Delivery of Real good art, in which ever form, evokes all emotions and leaves one in a “good tired” state. I witnessed this on all levels, from touched master teachers to the 13-year old youth.  In this work of indigenizing education, there can be no real measuring stick provided by the western educational way or thinking. Western education was not conceived with a holistic, indigenous, approach and have gone so far as to limit humans to 5 senses. In an indigenized educational way, a holistic approach uplifts the youth; counting, recording, measuring the outcomes can present a challenge.

What were the impacts, benefits and outcomes to the community?

A benefit of this project has improved on the need to increase a linkage between the Native American Community and the University of California system. The educational process and relationship is needed for both the university and the community. The historical and geographical positioning of the University sits on ancestral village sites and large burial grounds. There has been a long disconnect between the University and local community, although a connection must be reconciled.

Representing a land-based people indigenous to the area, InterTribal Youth curriculum (with NAC’s support) further forged a linkage between the University and the local Indigenous people, inching towards re-conciliation, both spiritually and educationally. During the summer program, InterTribal Youth pulled existing resources (university and reservation) together in order to bring a proper understanding to the indigenous story, the roll of indigenous science and to explore local anthropologic conflict.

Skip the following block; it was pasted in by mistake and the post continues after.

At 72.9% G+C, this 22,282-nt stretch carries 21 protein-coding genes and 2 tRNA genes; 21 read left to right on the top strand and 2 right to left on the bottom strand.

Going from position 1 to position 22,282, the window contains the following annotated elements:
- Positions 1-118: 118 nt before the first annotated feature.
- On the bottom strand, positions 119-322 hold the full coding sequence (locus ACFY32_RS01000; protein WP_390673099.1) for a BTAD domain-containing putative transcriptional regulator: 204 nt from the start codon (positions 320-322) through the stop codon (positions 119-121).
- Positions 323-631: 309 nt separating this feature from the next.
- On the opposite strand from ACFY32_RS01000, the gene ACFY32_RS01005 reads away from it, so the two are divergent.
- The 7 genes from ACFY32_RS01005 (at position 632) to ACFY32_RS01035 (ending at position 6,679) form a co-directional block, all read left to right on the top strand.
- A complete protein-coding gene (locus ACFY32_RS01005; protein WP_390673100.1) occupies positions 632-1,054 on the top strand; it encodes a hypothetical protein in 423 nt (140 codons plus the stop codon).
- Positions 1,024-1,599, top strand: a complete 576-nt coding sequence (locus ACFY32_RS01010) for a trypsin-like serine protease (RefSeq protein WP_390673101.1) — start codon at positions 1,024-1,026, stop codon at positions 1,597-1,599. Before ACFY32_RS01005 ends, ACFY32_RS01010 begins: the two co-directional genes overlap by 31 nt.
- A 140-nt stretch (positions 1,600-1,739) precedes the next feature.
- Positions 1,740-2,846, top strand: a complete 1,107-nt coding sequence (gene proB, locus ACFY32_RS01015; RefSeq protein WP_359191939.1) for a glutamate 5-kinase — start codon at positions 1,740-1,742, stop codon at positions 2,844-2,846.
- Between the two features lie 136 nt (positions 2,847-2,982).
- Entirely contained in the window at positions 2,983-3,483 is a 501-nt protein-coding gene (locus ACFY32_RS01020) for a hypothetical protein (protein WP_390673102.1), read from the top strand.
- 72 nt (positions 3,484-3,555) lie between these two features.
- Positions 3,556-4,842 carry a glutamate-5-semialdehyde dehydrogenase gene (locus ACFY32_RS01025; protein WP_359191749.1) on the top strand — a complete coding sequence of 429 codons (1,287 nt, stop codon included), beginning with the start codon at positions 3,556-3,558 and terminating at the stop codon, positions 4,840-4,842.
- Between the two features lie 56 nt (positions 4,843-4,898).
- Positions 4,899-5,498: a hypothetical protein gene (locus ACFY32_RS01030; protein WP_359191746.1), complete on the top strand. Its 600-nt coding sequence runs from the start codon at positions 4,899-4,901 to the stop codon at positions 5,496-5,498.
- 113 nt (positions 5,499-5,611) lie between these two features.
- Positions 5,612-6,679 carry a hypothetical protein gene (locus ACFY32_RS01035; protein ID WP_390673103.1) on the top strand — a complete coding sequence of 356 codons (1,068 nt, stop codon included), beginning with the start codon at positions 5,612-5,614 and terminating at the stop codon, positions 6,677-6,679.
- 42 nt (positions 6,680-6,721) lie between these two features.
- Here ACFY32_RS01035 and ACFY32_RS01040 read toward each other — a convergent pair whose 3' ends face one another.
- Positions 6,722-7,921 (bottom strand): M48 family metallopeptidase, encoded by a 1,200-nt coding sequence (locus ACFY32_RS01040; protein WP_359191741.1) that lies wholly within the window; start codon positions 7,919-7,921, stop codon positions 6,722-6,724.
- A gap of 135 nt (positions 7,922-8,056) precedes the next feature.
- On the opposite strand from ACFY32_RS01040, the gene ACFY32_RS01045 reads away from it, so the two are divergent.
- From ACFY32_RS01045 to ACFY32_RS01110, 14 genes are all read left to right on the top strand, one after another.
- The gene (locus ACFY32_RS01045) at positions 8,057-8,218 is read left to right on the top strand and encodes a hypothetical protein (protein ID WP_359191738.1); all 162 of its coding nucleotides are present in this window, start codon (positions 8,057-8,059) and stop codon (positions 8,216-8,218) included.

A higher educational goal exists which is to identify and record historical contributions properly. This re-aligns a self-worth for indigenous people and provides a power of place within modern culture. With global climate change, drought, and natural resource preservation looming, it is more important than ever to overstand the roll of indigenous art and culture in connection to the land, science, and self-sustainable preservation.

The Inter-Tribal Youth / Young Native Scholars (ITY-YNS) initiative and module provides yet another way to engage with the theme of water, this time through the medium of storytelling and through theater and dance exploratory workshops and master classes. 

This artistic module served several important goals:

  • Provide a space on ancestral coastal territory (UCSD) for a residency to share cultural knowledge
  • Experiment with and rehearse youth role as young educators and leaders.
  • Open the grounds, doors, of the UCSD Department of Theater and Dance (one of the top-ranked in the nation) to young Native American artists, thus signaling that their voices are valued.
  • Investigate, through oral, botanical, and geological history, indigenous ancestral village and burial grounds sites of UC San Diego.

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InterTribal Youth is proud to have Stan Rodriguez' continued participation in Native Like Water's Storytelling Curriculum.  Stan is from the Ipay Kumeyaay Nation of Santa Ysabel Reservation, in San Diego. Stan has played a crucial role in the cultural revival going on in San Diego and in sharing the Kumeyaay Culture with government and municipalities needing cultural understanding. Stan is an instructor of the Kumeyaay language and culture at Kumeyaay Community College and receives a continual stream of invites to speak at universities, schools and communities across the state of California.